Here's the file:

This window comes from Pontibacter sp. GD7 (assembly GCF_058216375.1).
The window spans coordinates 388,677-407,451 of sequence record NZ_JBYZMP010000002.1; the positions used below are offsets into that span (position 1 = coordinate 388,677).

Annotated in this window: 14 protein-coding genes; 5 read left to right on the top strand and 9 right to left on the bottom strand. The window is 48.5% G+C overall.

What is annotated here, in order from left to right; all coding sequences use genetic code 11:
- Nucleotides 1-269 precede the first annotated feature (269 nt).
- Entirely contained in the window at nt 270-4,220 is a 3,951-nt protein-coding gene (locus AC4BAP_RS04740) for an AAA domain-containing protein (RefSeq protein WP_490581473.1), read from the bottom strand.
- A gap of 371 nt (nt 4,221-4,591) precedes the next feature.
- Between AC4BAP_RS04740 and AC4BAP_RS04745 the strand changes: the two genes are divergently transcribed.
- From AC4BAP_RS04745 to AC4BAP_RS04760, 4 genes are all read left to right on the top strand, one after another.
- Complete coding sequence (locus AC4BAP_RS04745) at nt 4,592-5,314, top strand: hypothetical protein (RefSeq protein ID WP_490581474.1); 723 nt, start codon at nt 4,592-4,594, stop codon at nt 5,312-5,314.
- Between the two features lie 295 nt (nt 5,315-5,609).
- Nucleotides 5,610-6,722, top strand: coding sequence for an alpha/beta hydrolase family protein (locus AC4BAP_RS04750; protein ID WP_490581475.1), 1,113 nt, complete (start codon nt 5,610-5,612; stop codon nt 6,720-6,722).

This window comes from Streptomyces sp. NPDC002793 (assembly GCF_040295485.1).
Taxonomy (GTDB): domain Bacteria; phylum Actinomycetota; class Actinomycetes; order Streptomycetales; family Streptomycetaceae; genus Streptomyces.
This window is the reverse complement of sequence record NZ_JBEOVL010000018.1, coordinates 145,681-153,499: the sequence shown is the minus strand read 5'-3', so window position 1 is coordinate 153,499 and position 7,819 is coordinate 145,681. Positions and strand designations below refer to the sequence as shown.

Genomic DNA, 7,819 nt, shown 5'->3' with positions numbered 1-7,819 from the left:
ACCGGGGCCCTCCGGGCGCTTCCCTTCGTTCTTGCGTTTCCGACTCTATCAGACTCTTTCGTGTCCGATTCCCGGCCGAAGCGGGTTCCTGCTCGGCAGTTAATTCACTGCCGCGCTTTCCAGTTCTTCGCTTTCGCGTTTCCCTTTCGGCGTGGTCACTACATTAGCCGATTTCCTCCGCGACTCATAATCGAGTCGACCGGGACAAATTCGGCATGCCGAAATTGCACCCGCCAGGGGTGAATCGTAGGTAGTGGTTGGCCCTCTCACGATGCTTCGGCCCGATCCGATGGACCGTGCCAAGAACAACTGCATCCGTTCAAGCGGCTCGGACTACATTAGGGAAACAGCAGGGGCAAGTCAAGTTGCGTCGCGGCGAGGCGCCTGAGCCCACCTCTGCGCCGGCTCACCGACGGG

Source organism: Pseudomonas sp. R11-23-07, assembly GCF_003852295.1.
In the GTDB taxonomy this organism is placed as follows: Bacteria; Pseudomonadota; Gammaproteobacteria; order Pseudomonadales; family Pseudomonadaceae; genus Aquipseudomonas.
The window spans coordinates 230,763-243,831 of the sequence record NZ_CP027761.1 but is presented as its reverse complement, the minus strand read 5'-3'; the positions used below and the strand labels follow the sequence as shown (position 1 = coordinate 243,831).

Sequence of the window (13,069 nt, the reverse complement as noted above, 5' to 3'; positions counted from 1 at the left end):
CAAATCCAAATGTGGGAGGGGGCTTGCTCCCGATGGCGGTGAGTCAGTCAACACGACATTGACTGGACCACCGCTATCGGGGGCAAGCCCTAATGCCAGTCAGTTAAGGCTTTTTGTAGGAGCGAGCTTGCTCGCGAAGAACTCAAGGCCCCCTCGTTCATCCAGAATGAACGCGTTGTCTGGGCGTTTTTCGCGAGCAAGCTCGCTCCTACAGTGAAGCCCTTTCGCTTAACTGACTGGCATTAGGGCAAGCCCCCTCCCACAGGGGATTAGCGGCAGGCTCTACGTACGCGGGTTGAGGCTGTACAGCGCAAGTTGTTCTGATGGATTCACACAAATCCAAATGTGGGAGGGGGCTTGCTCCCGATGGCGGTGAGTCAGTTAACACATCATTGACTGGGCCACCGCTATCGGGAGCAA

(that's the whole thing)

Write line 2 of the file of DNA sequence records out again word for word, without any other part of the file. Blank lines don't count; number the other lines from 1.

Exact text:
The window spans coordinates 388,677-407,451 of sequence record NZ_JBYZMP010000002.1; the positions used below are offsets into that span (position 1 = coordinate 388,677).